Patch Test Reactions Associated With Sunscreen Products and the Importance of Testing to an Expanded Series: Retrospective Analysis of North American Contact Dermatitis Group Data, 2001 to 2010
Both active and inactive ingredients in sunscreen may cause contact dermatitis.Objectives
This study aimed to describe allergens associated with a sunscreen source.Methods
A cross-sectional analysis of patients patch tested by the North American Contact Dermatitis Group between 2001 and 2010 was performed.Results
Of 23,908 patients patch tested, 219 (0.9%) had sunscreen coded as an allergen source. Patients who were male, with occupational dermatitis, or older (older than 40 years) had significantly lower rates of allergic reactions to sunscreens; the most commonly affected areas were the face and exposed sites (P < 0.0001). The top 3 most frequent allergens in sunscreens were benzophenone-3 (70.2% for 10% concentration, 64.4% for 3% concentration), DL-alpha-tocopherol (4.8%), and fragrance mix I (4.0%). Less than 40% of positive patch test reactions were detected by the North American Contact Dermatitis Group screening series of 65 to 70 allergens.Conclusions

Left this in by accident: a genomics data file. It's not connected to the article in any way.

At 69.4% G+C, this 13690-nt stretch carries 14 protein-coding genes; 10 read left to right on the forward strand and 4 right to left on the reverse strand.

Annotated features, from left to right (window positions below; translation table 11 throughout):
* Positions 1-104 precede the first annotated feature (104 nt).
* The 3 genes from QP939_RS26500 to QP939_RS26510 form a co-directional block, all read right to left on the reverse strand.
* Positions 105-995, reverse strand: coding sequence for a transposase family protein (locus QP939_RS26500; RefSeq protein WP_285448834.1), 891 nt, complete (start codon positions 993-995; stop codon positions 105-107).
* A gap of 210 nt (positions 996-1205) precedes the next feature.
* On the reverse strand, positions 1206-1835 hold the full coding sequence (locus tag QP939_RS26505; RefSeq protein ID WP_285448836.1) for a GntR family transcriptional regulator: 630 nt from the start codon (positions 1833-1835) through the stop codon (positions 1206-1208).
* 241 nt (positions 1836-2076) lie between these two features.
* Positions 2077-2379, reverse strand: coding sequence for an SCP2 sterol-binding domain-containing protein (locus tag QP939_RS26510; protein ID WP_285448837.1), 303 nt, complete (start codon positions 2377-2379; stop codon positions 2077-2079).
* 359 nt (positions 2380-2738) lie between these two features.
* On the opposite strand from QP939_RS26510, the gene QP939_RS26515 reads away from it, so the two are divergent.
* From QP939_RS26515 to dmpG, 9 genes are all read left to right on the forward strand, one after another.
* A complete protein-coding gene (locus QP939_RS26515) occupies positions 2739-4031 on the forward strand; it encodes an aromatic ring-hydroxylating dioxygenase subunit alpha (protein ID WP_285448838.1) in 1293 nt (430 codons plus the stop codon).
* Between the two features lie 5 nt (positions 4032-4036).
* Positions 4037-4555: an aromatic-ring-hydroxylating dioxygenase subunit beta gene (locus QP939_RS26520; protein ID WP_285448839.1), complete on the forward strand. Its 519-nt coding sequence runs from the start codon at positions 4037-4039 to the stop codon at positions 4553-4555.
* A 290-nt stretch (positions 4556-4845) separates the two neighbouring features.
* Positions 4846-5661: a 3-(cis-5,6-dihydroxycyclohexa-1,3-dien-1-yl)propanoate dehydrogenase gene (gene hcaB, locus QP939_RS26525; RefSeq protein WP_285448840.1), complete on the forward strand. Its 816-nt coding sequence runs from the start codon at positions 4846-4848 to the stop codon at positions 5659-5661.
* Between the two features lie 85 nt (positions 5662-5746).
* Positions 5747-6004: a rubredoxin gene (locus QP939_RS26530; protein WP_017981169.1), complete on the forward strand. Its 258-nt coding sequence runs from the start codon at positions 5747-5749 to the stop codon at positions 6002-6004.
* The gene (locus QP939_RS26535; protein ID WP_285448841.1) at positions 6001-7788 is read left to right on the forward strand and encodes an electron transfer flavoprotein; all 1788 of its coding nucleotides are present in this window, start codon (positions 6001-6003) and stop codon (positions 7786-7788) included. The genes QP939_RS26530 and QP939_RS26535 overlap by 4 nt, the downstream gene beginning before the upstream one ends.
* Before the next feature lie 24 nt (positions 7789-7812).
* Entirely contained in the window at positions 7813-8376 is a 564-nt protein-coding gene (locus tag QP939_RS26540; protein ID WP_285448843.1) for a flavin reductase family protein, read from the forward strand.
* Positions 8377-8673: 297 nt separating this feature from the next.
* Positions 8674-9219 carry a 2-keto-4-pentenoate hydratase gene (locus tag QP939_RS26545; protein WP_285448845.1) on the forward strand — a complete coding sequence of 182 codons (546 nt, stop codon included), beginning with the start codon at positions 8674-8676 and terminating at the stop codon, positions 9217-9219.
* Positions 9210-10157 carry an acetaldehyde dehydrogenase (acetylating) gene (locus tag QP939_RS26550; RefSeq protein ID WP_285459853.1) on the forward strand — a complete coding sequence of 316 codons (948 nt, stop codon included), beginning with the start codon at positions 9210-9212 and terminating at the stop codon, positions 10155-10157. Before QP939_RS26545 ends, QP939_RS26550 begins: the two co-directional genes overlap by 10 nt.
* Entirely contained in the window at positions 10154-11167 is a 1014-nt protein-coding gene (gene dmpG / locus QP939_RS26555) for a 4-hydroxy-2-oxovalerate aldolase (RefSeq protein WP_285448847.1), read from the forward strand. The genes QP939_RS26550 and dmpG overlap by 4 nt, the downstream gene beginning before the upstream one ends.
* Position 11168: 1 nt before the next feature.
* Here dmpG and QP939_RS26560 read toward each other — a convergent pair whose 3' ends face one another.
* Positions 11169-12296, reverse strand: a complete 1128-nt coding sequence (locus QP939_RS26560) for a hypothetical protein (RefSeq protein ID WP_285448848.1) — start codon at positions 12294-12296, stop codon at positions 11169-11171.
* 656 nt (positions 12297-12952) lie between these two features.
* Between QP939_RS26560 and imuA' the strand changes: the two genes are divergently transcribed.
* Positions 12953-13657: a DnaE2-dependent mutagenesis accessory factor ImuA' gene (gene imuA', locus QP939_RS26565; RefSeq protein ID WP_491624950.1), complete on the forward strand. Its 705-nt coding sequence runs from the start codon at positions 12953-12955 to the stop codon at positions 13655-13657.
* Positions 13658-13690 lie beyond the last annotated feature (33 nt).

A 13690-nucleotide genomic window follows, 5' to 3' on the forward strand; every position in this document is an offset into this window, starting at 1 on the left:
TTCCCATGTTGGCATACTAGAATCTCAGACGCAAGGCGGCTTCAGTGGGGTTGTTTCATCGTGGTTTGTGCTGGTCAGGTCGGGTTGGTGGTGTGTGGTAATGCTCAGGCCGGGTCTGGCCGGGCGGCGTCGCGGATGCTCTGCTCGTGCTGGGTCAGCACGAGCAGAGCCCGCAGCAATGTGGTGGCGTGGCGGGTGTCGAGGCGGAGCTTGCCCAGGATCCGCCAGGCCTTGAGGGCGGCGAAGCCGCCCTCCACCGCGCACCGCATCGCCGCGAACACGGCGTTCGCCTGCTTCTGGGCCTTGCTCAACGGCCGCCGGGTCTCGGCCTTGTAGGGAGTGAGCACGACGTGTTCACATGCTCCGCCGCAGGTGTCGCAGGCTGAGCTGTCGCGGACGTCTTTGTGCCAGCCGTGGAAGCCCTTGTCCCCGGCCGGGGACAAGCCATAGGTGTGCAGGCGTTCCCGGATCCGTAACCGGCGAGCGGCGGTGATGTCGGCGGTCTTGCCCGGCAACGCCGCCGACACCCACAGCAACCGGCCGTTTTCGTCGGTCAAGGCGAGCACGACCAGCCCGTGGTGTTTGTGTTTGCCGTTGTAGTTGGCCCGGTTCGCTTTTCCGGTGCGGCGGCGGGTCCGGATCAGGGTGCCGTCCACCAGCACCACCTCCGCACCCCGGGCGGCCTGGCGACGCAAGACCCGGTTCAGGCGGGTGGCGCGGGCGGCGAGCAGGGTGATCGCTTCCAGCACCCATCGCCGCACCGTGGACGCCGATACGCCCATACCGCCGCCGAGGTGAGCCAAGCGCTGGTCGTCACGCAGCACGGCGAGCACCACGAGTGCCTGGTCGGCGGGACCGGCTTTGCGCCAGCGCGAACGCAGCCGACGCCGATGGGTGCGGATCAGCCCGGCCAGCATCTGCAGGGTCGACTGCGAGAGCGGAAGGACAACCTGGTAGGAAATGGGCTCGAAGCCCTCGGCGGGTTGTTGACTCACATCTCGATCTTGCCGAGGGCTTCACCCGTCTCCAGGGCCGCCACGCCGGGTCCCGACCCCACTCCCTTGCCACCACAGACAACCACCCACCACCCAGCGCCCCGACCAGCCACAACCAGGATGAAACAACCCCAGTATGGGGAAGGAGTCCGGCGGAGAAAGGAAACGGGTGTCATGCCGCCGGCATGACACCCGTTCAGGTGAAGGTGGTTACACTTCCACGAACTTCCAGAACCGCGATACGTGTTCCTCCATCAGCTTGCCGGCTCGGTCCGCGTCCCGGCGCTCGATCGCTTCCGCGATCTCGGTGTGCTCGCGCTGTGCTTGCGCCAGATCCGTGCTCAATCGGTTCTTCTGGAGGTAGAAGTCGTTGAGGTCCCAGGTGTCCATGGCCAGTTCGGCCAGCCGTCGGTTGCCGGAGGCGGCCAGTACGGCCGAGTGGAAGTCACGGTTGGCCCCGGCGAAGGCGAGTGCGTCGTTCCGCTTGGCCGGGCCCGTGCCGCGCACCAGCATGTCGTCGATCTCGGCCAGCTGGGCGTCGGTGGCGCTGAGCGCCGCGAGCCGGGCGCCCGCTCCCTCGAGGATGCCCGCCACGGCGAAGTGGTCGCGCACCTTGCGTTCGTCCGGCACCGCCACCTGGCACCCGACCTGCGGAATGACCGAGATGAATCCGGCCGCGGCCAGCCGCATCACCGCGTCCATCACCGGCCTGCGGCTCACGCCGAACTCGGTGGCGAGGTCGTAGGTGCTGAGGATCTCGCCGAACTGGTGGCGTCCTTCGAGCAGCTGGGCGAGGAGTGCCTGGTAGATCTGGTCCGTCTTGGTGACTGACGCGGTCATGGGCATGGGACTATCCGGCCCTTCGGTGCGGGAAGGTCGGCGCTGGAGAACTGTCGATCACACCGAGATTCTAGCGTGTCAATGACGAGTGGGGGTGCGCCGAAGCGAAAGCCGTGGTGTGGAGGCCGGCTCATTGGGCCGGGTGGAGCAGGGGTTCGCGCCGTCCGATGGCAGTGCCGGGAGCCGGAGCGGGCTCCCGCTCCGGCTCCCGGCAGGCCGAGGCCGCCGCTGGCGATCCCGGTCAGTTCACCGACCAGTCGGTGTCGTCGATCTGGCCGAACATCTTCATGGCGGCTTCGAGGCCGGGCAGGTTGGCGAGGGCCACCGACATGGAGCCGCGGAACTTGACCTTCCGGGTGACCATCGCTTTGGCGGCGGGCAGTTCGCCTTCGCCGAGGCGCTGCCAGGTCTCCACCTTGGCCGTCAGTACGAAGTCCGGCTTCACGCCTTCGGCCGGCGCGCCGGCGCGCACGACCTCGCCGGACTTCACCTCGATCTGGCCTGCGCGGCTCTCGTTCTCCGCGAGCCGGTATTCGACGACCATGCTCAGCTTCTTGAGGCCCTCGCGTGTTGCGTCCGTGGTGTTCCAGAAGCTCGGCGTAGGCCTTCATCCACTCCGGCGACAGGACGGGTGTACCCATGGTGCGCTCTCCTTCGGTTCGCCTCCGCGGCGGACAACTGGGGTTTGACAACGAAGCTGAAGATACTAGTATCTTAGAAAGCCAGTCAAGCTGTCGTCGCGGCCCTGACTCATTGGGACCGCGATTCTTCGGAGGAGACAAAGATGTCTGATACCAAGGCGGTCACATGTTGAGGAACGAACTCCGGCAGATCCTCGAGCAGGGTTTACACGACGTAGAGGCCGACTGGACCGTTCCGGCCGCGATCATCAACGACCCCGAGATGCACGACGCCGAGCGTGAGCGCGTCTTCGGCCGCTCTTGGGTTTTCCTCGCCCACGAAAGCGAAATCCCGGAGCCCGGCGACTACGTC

A supplemental antigen series is important in detecting allergy to sunscreens.